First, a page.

Post-COVID ‘brain fog’ might be caused by changes in spinal fluid, new study suggests
(Gray News) - Long COVID-19 can cause many lingering symptoms for months, including “brain fog” – problems with thinking, memory, and concentration. A recent small study from the University of California San Francisco might provide a clue as to why this happens, and it has to do with abnormalities in patients’ cerebrospinal fluid.
The study looked at 32 adults, including 22 with brain fog and 10 control participants without brain fog. Seventeen of the patients underwent a lumbar puncture to observe their spinal fluid. All 17 participants had had COVID-19 but had not required hospitalization.
The lumbar punctures took place on average 10 months after the person’s first COVID-19 symptom.
Researchers found that 10 out of 13 patients with brain fog had anomalies in their spinal fluid – yet all four of the spinal fluid samples from people without brain fog showed up as normal.
The anomalies found in patients with brain fog included elevated levels of protein, suggesting inflammation, and the presence of unexpected antibodies usually found in an activated immune system. Some patients had these antibodies found in both their spinal fluid and in their blood, suggestion a systemic inflammatory response, but others only had the antibodies in their spinal fluid, suggesting brain inflammation.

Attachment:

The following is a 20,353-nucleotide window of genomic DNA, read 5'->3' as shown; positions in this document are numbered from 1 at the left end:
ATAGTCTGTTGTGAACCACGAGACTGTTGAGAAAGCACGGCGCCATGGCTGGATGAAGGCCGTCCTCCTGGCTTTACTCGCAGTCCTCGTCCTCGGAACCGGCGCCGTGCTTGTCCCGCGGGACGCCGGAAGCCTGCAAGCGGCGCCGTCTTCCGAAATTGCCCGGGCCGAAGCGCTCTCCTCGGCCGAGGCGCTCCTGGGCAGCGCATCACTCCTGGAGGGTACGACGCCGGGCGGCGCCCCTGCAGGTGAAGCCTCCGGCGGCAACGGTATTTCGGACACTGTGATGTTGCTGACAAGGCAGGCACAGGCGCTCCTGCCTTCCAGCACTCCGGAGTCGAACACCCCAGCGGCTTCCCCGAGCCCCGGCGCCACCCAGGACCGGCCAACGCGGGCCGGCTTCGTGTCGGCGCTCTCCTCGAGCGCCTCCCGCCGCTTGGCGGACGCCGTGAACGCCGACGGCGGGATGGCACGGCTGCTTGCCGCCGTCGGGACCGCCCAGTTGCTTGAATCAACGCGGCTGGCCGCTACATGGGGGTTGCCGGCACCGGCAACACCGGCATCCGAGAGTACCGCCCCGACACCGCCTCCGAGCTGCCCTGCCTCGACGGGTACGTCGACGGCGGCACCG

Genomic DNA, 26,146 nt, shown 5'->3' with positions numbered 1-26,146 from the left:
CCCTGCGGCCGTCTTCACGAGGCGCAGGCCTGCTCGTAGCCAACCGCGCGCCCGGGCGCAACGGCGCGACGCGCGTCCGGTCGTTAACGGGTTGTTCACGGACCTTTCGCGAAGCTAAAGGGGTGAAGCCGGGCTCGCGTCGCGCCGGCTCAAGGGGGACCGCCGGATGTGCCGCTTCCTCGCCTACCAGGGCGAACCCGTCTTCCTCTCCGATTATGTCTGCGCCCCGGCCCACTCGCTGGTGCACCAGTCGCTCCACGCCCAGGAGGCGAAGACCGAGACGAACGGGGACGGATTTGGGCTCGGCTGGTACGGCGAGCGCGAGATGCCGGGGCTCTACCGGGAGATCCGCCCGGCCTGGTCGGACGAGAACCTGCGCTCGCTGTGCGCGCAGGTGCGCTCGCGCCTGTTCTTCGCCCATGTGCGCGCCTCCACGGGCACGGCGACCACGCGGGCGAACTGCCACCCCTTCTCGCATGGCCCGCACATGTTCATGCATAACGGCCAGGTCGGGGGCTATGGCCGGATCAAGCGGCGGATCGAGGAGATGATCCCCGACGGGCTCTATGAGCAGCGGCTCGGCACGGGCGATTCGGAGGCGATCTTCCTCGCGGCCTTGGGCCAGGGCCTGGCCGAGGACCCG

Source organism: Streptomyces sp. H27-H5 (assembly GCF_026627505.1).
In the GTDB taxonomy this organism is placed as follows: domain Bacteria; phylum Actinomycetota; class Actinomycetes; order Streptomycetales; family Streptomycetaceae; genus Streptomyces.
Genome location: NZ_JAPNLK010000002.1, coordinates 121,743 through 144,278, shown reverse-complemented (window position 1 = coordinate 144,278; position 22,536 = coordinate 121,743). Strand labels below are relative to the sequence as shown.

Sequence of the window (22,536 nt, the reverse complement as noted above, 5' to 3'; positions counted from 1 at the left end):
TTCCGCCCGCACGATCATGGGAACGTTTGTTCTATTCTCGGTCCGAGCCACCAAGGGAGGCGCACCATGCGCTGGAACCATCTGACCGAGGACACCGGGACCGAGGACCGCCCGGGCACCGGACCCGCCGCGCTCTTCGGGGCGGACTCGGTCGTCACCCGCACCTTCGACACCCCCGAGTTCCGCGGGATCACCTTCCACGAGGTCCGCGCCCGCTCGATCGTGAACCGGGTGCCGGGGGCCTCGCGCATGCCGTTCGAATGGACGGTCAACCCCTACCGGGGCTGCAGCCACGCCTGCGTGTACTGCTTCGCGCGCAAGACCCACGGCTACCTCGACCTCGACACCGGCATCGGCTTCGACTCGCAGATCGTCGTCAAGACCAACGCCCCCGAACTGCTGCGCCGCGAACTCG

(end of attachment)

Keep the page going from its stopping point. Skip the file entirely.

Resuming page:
Researchers also discovered that people with preexisting health conditions had a higher chance of having brain fog, compared to those without prior health issues. On average, those with brain fog had an average of 2.5 cognitive risk factors, such as diabetes and high blood pressure, and those without brain fog had an average of less than one risk factor.
In another study published this month, researchers found that brain fog is a common symptom of long COVID, affecting 67% of 156 patients studied at a post-COVID clinic in New York.
Brain fog and cognitive symptoms have been found with other viral infections, including SARS, MERS, hepatitis C, and Epstein-Barr virus.
The University of California San Francisco study was published Jan. 18 in Annals of Clinical and Translational Neurology.
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